EU Commission’s demands for EU Citizens after Brexit clearly unacceptable
June 14, 2017
Migration Watch UK have today issued a paper (MW 412 - Brexit: Preserving the Rights of EU Citizens in the UK) analysing the European Commission’s Negotiating Directives for the protection of the rights of EU citizens after the UK’s withdrawal.
It finds that a number of their demands are clearly unacceptable.
Four demands stand out:
- That the European Court of Justice (ECJ) should have continuing jurisdiction in the UK over the rights of EU citizens even after our departure from the EU. This could continue for up to a century.
- That any EU citizen who has lived in the UK in the past should have these rights. This is wrong in principle and, indeed, could involve at least six million people rather than the approximately three million who are currently living in the UK.
- That the cut-off point should be the date of our departure from the EU. The effect of this would be that even those who arrived the day before would be entitled to a full set of rights. There is a clear risk of a last minute rush.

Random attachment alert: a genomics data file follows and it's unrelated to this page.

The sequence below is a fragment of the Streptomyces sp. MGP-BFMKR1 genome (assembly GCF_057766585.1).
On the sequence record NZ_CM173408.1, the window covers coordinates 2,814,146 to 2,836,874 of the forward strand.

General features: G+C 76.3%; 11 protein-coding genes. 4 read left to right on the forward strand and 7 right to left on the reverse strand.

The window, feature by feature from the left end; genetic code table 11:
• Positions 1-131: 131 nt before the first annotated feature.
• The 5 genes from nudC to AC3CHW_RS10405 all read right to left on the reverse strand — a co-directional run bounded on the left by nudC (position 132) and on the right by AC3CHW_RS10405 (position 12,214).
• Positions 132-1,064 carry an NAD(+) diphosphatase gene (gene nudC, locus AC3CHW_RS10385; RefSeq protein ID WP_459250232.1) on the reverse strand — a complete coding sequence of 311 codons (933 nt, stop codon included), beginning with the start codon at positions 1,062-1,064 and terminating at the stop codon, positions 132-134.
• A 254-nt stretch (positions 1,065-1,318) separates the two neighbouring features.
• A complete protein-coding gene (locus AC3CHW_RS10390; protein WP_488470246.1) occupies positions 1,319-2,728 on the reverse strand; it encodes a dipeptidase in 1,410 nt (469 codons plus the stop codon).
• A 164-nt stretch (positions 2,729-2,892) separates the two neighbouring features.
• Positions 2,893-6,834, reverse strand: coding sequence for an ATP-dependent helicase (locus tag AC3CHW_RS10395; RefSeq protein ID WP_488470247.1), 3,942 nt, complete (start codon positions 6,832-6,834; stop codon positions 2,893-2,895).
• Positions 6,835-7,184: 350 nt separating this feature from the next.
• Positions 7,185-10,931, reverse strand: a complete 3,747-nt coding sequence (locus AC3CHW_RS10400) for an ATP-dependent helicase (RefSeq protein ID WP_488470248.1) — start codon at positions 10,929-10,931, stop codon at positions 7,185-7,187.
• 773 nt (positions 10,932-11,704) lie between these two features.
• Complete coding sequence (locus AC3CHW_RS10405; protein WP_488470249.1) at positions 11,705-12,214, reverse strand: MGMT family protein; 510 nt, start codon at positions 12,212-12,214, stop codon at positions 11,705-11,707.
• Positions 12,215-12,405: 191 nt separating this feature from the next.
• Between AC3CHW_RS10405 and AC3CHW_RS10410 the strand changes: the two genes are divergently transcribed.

- That EU citizens should continue to be able to bring in family members without having to meet the income requirements that apply to British citizens.
The paper recommends that, in response, the British position should be that we would be willing to grant to EU citizens the same rights as enjoyed by British citizens but:
- There should be an agreement on a ‘cut-off’ date. Rights should be granted only to those living or working in the UK on that date, and not to all of those who have ever lived here.
- EU citizens should be required to provide reasonable evidence for their claims.
- EU citizens in Britain after Brexit should not have more extensive rights than British citizens.
- There can be no continuing jurisdiction in the UK for the European Court of Justice.
Commenting, Lord Green of Deddington, Chairman of Migration Watch UK, said:
Calls to guarantee the ‘rights’ of EU citizens in Britain ignore the many complexities that underlie this issue. We can certainly grant the same rights as enjoyed by British citizens but we could never agree to more extensive rights supervised by a foreign court. The EU’s response will be an important test of their willingness to reach sensible compromises during the forthcoming negotiations.